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Mobile Applications

Making Smart Mobile Choices

Making core business functions available for mobile devices is a trend that is gathering momentum for enterprise clients. Yet, unlike a lot of other IT decisions, it is marked by an unsettling lack of control, in a bring-your-own device world where the landscape of devices and operating systems to support is constantly shifting.

Developing a mobile strategy becomes a nuanced process, shaped as much by the audience as by the business objectives. Some key questions to ask might include:

  • Do you have a particular device in mind, or would you prefer your applications to be device independent?
  • Do your applications need to rely on frequently updated web content?
  • Is it important that your application also work while not connected to the internet?
  • Do you need to control distribution of your application?
  • Is your application particularly processor-intensive?

At Portland Webworks we specialize in helping companies make considered decisions, and we can help you develop a mobile strategy that provides the flexibility to adapt to this shifting landscape while still realizing the productivity and convenience gains that mobile devices promise.

First, let us understand some of the different options...

Native Application vs. Mobile Optimized Web

A “native” application is software written in the device's native language, installed directly on to the device. Traditionally native applications have been relied upon to provide optimum performance and the tightest integration with device and operating system features like GPS or contacts. Applications that are graphically or mathmatically intensive definitely benefit from this direct access to device processing power. However, given this tight integration, native applications need to be rebuilt to run on different operating systems, and so the development path can get costly when catering to a diverse audience.

As an alternative solution, there has been growth in the development of “mobile optimized” web applications, using HMTL5, CSS3, and custom JavaScript libraries, such as Sencha Touch, to provide a near-native app experience without requiring the installation of any software. Such applications are designed to work on touch-based devices, and can access limited OS functionality, while the extensive library of existing UI elements can facilitate a rapid development. However, the flip side of this approach is that when seeking a unique look-and-feel, such libraries can be constraining by locking the developer into a specific set of tools.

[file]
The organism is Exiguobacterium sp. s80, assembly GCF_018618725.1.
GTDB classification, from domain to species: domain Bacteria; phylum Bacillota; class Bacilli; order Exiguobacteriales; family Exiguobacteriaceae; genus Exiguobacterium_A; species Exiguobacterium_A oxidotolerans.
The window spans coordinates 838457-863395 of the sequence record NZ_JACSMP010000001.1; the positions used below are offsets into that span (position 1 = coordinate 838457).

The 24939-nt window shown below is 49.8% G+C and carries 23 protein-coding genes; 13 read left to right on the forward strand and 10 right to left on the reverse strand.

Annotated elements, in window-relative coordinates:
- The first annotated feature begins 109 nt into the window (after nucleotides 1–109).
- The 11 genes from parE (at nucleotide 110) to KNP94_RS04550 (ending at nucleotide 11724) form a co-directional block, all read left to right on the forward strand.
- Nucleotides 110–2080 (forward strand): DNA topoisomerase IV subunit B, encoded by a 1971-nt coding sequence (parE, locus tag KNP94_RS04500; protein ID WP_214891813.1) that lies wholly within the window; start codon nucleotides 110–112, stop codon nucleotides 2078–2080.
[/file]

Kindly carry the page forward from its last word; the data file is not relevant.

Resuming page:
At Portland Webworks we have been working on an alternative solution, combining the flexibility of an HTML5/CSS/JavaScript development approach with a framework called PhoneGap to access hardware functionality, and to “bundle” the application to run on a broad range of devices. This approach combines the “build once, run anywhere” promise of mobile-optimized web applications, with an open design pallette and the tight integration associated with native apps.



Phone Gap LogoAnyone with even a passing knowledge of the smart phone landscape will know that it is marked by intense competition between rival handsets and operating systems. For software developers this can translate into significant duplication of effort when trying to deliver native solutions across all platforms. That’s why Portland Webworks offers a way to cut through the confusion, using the open-source PhoneGap framework to deliver native app functionality than can be developed largely in standard HTML, CSS and JavaScript.

With this approach HTML5 and CSS3 are used for interface rendering, while the application logic is developed in JavaScript - in our case, AngularJS, the powerful MVC-capable framework developed by Google. From there, PhoneGap acts as the wrapper for the app, allowing it to access hardware functionality such as GPS, camera or accelerometer. PhoneGap itself comes in a range of "flavors" based on the native language of the device you're going to be running it on, including iOS, Android, Windows Mobile and Blackberry.

This approach to mobile development allows you to hedge your bets on the future of the mobile landscape by developing a platform-agnostic core for your application, and letting PhoneGap act as the bridge to any of the devices you need to support.

Going Native.

iOS9 LogoWhile mobile optimized web applications can bring significant development efficiencies, there will always be times when a native application is still the best solution. For graphically intense or computationally demanding apps, where performance is key, native applications are hard to beat. Also, if you're targeting a specific device or operating system, it can make sense to develop using native user interface elements, for a consistent experience.

While the barrier to entry for application developers in the mobile space is very low, and frameworks exist for rapidly developing basic functionality, it still takes talent to deliver the sophistication or performance levels required at the enterprise level. Just like any complex software application, it takes experienced developers, familiar with the hardware and software constraints to deliver robust, reliable applications that can help you harness the power of mobile computing.

At Portland Webworks we can help you understand how your requirements shape your technology decisions, and deliver the experienced development skills when a native application is the right solution.

Address your strategic priorities
and achieve results.